A client of the Regional Business and Innovation Center (RBIC), which is located next to the CFSB center, has received a $30,000 grant from the Kentucky Science and Technology Corporation.
Scott Allen, who heads Wisdom Tree Technologies, developed the defense and aerospace contracting company in hopes of continuing serving the military after serving 22 years. The grant was given to Allen through a recommendation of the RBIC.
“What the grant will do is help us to continue our research and help develop tools (that) we use in our company,” he said.
Allen, who is a native of Murray, hopes his business will help stimulate the local economy. He said the great support from the RBIC and the local community is greatly appreciated.
The RBIC has been aiding Murray-based businesses and other in the 20 most western counties of Kentucky get their foundation in the technical business world as well as providing them with the step-by-step assistance to maintaining their stability.
Loretta Daniel, director of the RBIC, said although the center is geared towards helping student, the center does assist community members as well. She said the center focuses on either helping potential business owners with either developing a basic idea or, if they come in with a far more advanced idea, help them
Daniel said the RBIC has numerous ways of assisting their clients, even if they don’t walk in with a stable plan.
“The services are totally dependent on where the client is on their idea,” she said. “ We can help them with developing, making a prototype, define their market, and even provide them with investors and funding.”
The building the RBIC is located in is also a tool the business owners can use, Daniel said. The building works as an incubator, allowing their clients to rent office space within the building and for the next three years or so, work to secure their business while having the RBIC at arm’s reach.
“It’s an easier way for the businesses to grow at a much reduced rate then if they were to start off in a commercial space,” Daniel said.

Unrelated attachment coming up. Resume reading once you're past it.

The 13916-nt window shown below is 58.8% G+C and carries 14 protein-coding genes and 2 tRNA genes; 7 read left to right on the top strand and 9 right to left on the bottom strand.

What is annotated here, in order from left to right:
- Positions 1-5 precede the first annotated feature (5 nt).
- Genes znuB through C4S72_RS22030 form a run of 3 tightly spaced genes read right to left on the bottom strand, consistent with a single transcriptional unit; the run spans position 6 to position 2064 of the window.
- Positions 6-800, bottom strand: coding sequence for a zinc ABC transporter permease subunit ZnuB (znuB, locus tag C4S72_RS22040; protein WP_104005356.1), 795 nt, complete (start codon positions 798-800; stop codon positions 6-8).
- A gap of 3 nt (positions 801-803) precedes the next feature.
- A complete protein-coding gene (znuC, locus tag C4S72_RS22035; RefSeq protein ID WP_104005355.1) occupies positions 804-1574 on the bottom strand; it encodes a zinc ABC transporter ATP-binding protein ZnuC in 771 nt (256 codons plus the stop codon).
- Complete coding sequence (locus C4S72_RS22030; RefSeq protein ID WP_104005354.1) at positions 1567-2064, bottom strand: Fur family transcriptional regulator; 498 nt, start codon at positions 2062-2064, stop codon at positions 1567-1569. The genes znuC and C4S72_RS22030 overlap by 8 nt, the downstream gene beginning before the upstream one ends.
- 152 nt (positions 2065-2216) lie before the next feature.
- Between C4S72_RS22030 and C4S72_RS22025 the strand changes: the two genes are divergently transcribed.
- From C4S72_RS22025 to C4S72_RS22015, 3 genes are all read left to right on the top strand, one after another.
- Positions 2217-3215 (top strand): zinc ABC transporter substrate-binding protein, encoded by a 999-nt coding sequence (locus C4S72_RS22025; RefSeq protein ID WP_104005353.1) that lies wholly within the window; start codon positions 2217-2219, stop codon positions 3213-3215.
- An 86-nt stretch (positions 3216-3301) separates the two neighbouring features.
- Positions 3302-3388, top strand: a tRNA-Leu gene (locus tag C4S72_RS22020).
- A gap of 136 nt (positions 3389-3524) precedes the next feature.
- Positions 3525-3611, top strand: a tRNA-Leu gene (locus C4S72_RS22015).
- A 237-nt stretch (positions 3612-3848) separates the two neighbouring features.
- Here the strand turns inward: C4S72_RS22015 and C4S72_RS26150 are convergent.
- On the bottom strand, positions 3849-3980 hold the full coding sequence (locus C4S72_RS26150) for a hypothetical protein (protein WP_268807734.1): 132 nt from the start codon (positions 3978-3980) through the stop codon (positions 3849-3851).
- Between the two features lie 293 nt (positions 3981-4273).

Beth Ward, assistant director of the RBIC, said the center has a big impression on not only the school, but the community as well.
Ward advises the Students of Free Enterprise, who are learning to become socially responsible business leaders by specializing in how to start and maintain their own entrepreneurship.
“It is a program where Murray State students learn how to maintain their own business and in turn use that for improving their community,” Ward said.
The SIFE is not only for business-major students and the University chapter of the SIFE meets every Tuesday at 5:00 p.m. in the Curris Center Mississippi Room.
Chris Wooldridge, the district director for the Small Business Development Center, which is housed in the RBIC, extended the services of the RBIC past the technical detail.
Wooldridge, who helps business ideas like restaurants and retail stores develop, uses the same method to helping his clients like in the RBIC.
Said Wooldridge: “What our goal really is for the Small Business Development Center is to give a helping hand to those who wish to improve Murray and surrounding counties by going forth with their ideas. We have some really great programs and it’s up to the client to determine how we can help.”